Research from the University of Tasmania has furthered our understanding of evolution by identifying the order of important trace elements critical to shaping life in the ancient oceans.
Dr Indrani Mukherjee, a postdoctoral fellow in Earth Sciences, and her colleagues tracked changing availability and scarcity of bio-essential elements in the past oceans and their influence on the evolution of life over three billion years.
The scientists analysed more than 8,000 pyrite grains from sedimentary rocks from around the globe for 25 different trace elements. Sedimentary pyrite is ideal for their study as it incorporates trace elements into its structure in a similar proportion to their concentration in past oceans.
The research published in the journal Geology has demonstrated that the oldest oceans were enriched in nickel, cobalt, copper and iron, and these nutrients became the building blocks for the first single-celled micro-organisms (prokaryotes).
“Around 1.8 billion years ago, the oceans witnessed the first striking variability in nutrient content, with zinc and molybdenum becoming more abundant and most other elements becoming depleted,” Dr Mukherjee said.
“We propose that this change was the catalyst for evolution of the first multicellular organisms (eukaryotes). Nutrient scarcity may have forced single-celled organisms to either adopt a symbiotic or predatory relationship; the consequences of which would be the first complex cell.”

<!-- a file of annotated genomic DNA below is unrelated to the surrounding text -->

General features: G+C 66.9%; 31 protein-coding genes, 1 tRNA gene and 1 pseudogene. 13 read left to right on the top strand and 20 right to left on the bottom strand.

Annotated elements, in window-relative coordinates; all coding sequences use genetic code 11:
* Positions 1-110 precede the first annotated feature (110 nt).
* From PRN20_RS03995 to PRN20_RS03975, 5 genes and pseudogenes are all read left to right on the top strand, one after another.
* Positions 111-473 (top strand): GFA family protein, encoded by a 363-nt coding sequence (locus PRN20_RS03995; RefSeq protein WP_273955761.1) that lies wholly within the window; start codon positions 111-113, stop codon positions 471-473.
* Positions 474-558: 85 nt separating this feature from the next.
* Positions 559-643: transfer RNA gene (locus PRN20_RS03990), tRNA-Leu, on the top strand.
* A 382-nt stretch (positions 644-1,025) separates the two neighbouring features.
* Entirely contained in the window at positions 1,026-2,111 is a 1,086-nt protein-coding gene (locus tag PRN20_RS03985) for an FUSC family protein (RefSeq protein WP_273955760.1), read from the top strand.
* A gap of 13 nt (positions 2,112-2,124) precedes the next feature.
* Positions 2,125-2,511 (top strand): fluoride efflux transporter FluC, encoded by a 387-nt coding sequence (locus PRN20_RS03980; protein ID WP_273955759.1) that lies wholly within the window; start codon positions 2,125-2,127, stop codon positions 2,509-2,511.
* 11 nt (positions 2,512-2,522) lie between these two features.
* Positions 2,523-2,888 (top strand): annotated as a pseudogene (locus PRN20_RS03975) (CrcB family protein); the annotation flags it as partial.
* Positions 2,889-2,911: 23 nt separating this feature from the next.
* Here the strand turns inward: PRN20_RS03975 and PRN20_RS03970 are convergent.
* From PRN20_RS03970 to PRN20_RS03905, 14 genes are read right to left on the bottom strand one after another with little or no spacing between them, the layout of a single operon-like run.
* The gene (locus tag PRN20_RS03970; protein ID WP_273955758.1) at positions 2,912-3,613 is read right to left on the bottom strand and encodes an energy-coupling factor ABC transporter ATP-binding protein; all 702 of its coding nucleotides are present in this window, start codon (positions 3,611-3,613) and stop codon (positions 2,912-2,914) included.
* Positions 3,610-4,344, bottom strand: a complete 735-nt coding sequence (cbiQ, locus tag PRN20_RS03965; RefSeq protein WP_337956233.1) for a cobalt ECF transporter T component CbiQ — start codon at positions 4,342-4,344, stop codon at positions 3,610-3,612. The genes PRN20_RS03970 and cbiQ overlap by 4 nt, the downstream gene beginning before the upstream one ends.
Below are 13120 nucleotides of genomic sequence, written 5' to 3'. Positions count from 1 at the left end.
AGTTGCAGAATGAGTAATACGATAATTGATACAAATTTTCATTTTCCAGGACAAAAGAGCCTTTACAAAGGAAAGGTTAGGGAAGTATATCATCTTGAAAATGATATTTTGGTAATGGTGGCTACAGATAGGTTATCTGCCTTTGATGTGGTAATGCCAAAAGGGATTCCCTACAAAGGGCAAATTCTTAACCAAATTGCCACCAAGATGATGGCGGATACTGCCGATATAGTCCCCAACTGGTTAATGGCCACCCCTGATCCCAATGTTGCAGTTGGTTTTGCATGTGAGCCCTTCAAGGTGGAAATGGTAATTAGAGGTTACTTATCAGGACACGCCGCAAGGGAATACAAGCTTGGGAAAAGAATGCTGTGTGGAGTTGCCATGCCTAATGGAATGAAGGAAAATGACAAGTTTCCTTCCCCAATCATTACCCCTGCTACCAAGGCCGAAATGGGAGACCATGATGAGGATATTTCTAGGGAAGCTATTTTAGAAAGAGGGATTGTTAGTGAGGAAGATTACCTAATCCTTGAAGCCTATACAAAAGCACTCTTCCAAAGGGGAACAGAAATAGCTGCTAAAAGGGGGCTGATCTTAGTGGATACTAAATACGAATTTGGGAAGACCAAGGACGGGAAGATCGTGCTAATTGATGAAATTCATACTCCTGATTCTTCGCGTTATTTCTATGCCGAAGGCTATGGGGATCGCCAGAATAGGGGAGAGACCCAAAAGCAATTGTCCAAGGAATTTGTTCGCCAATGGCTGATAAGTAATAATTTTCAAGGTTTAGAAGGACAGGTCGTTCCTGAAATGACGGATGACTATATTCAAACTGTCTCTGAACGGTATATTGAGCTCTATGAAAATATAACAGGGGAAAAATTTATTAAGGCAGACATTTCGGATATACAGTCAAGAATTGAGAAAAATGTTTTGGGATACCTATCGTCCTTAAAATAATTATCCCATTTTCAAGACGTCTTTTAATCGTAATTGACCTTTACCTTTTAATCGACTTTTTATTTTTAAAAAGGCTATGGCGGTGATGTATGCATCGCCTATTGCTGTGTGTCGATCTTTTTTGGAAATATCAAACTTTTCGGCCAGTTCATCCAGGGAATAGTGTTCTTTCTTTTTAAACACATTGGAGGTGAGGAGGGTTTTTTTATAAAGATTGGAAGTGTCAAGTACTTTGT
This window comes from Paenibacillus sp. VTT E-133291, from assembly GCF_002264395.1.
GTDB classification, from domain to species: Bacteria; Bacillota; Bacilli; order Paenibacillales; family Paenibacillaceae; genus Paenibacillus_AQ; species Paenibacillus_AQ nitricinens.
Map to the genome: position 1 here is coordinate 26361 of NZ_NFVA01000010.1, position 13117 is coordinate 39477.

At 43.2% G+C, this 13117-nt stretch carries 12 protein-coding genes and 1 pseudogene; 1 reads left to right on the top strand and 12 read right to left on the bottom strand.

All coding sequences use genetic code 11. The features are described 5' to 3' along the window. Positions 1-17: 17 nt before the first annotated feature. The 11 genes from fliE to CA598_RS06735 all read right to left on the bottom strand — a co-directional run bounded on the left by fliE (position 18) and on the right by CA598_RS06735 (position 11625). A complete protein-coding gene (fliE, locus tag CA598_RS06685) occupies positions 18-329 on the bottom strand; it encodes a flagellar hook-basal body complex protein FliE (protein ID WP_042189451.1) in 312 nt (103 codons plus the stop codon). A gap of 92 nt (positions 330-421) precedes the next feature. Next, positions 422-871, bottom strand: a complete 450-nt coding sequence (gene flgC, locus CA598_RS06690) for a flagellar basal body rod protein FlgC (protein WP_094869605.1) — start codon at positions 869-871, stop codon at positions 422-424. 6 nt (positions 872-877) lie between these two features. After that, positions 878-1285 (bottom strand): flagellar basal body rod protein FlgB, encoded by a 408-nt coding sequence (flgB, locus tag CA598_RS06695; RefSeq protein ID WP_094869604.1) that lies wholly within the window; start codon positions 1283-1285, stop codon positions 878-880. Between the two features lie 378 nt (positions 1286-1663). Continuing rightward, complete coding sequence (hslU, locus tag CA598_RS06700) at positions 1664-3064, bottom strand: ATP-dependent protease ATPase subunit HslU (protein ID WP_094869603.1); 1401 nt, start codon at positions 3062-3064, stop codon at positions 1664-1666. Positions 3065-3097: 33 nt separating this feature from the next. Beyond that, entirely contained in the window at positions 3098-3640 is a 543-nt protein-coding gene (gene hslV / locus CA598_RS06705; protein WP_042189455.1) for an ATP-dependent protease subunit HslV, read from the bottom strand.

Then, about one billion years ago, nutrients rose in the ocean in a ‘kangaroo hop’ fashion – a staggered increase of a multitude of elements. Cobalt, copper and iron came first, then zinc and nickel, followed by molybdenum, selenium, phosphorus and cadmium.
“Molybdenum, selenium and phosphorus reached a maximum precisely at the time of the Cambrian explosion of life 540 to 520 million years ago, when most major animal phyla appeared in the fossil record for the first time,” Dr Mukherjee said.
“This event is considered the most important event in the evolution of macroscopic life on Earth.”
Research team leader Professor Ross Large said the study was conducted using the facilities at the University’s Centre for Ore Deposit and Earth Sciences.
“The key to this research is our world-leading laser laboratory and its scientists with laser expertise who enabled the high-precision analysis of minerals in sedimentary rocks,” Professor Large said.
“It is the trace element concentration of certain minerals – in this case, marine pyrite – that enables our research team to track the nutrient chemistry of the oceans through time. This is global breakthrough research first developed at the University of Tasmania.”
Dr Mukherjee is presenting this research at the Virtual Goldschmidt Conference on June 25.
Image: Stranded scyphozoans on a Cambrian tidal flat in Wisconsin. Credit Wikipedia Commons/K.C. Gass.